In 2004, pop star Gwen Stefani sang about “If I was a rich girl.” Later, Beyoncé struck a blow for proper grammar with her platinum-selling song “If I Were a Boy.” “If I were” versus “if I was” reflects tensions over the subjunctive, a part of grammar that English speakers rarely notice until it trips us up.
The subjunctive is what linguists call a “mood.” This is not mood as in “I woke up tired this morning, but now I’m feeling a bit more subjunctive,” although that would be fun. It is a variant of mode, and refers to a speaker’s attitude. English has three moods/modes that can affect verb forms. Almost everything we say today is in the indicative mood, which is used to state or question what we consider to be facts: “She does her homework.” The imperative mood gives commands: “Do your homework!” The subjunctive is for hypothetical situations, when we imagine how something would be: “If she were doing her homework regularly, her mother could relax.”
The subjunctive is also used to express wishes or demands, as in “The company mandates that all visitors wear a mask.” But what, exactly, is the subjunctive verb here? Therein lies the rub. The third-person plural verb form wear is the same in the indicative (“visitors wear”) and subjunctive (“it is required that visitors wear”). The only time we see verbs changing in the subjunctive mood today is when we use be instead of am/is/are, use were instead of was, and drop the “-s” in the third-person singular present tense. The examples: 1) “rules state that visitors be masked”; 2) “if I were masked”; 3) “it is required that he wear a mask” (not wears). Otherwise, subjunctive verb forms are indistinguishable from indicative ones.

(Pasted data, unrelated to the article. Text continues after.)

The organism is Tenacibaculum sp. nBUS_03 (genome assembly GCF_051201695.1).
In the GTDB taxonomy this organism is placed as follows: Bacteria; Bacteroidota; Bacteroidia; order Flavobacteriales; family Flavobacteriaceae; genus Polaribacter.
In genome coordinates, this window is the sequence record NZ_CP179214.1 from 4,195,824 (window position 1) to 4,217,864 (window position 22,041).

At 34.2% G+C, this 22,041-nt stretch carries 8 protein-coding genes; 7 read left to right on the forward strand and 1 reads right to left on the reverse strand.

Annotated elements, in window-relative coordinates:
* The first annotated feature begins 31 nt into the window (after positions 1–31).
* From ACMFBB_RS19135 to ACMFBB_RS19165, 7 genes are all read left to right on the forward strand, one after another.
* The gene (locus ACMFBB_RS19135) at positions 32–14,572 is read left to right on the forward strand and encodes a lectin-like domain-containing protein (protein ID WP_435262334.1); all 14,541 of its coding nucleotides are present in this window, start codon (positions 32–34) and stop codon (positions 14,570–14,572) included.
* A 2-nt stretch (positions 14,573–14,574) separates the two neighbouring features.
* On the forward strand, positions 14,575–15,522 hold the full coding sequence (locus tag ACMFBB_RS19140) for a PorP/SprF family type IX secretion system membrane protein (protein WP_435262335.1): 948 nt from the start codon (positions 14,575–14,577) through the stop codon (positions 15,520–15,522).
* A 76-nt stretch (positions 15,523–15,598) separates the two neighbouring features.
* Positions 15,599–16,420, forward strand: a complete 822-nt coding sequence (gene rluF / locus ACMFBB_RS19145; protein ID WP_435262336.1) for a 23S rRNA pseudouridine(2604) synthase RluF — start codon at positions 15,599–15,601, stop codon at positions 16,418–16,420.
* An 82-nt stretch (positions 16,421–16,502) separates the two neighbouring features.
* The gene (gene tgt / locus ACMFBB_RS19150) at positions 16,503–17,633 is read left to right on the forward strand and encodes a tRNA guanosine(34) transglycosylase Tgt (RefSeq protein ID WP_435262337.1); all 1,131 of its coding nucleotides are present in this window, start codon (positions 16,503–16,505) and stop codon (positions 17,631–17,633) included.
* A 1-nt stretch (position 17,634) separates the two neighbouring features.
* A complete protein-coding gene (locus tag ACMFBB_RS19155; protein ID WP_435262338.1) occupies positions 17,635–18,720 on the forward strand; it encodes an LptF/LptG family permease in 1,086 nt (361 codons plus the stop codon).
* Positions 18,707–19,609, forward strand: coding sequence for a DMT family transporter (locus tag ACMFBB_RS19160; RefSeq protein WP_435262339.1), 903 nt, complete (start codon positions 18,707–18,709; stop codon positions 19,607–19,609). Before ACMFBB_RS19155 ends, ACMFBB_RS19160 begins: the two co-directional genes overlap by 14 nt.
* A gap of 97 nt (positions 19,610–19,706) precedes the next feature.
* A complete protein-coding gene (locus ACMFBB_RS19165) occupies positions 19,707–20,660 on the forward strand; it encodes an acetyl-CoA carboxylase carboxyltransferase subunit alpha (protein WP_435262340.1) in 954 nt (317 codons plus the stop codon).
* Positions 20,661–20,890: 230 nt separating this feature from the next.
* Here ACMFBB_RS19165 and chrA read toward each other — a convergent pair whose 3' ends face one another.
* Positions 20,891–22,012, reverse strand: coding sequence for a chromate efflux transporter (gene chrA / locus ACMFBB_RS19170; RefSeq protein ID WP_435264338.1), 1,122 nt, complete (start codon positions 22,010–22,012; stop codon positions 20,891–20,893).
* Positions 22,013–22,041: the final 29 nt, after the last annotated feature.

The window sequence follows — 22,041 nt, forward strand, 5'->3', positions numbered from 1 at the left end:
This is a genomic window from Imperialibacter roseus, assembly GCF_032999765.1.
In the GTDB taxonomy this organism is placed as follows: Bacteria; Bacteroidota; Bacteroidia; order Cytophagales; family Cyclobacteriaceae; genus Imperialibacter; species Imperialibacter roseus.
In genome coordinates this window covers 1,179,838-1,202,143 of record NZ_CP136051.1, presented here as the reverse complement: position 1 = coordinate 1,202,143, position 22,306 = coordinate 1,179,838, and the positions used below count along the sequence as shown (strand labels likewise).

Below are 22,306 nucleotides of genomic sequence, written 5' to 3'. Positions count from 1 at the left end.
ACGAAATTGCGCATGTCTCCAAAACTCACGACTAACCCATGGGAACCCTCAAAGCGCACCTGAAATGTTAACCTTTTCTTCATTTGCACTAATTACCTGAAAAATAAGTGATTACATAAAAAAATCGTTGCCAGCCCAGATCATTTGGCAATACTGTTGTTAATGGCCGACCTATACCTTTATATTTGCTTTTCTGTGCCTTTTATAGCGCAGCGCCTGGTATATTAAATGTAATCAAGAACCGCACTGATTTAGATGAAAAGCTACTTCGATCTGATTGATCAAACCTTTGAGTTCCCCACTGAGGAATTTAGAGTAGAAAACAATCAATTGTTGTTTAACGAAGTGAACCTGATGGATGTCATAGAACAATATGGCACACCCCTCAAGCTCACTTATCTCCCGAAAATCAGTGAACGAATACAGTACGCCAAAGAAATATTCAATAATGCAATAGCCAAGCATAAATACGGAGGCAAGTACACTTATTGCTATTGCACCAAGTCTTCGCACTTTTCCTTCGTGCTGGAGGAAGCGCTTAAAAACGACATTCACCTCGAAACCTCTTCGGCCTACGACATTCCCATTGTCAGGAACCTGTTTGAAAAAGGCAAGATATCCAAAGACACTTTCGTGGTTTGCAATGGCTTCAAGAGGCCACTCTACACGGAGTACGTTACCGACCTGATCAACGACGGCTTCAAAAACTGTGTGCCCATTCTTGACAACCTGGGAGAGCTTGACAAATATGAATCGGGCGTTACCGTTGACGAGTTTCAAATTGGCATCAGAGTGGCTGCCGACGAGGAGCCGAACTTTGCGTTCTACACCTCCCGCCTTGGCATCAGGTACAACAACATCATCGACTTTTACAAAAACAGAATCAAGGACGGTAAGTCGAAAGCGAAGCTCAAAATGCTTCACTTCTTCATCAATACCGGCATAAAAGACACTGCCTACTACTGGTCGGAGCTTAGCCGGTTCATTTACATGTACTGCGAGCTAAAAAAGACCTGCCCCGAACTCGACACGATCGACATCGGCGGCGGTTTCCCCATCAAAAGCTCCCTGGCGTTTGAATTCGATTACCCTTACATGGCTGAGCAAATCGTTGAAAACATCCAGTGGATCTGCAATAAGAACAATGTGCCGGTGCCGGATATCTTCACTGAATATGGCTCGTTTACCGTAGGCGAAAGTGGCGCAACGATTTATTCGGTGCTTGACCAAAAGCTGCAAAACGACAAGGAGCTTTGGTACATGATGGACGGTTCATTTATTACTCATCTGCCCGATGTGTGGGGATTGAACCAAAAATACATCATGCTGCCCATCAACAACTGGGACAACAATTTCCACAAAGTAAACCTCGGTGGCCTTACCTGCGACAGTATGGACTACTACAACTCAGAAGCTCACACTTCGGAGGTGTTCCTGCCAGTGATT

Fowler’s Modern English Usage calls the subjunctive mood “one of the great survivors of an earlier state of English grammar.” It made more sense in Old English, which inflected verbs – changed them according to person, tense, etc. – much more thoroughly than modern English does.
Some grammarians consider the subjunctive to be “moribund, fossilized, and almost extinct” in English, as linguist Éva Kovács notes. Data scientist Charles Finney, in contrast, argues that it is “a beautiful and valuable component of the English language, and instead of dying out … actually is enjoying a subtle revival.”
The revival Mr. Finney refers to occurred in the first half of the 20th century, when use of the subjunctive after “if” (“if I were”) and in mandates (“that visitors be masked”) actually increased.
Taken as a whole, however, its use does seem to be on the decline. Fewer and fewer speakers are as meticulous about the subjunctive as Beyoncé. Would we miss it, if it was gone?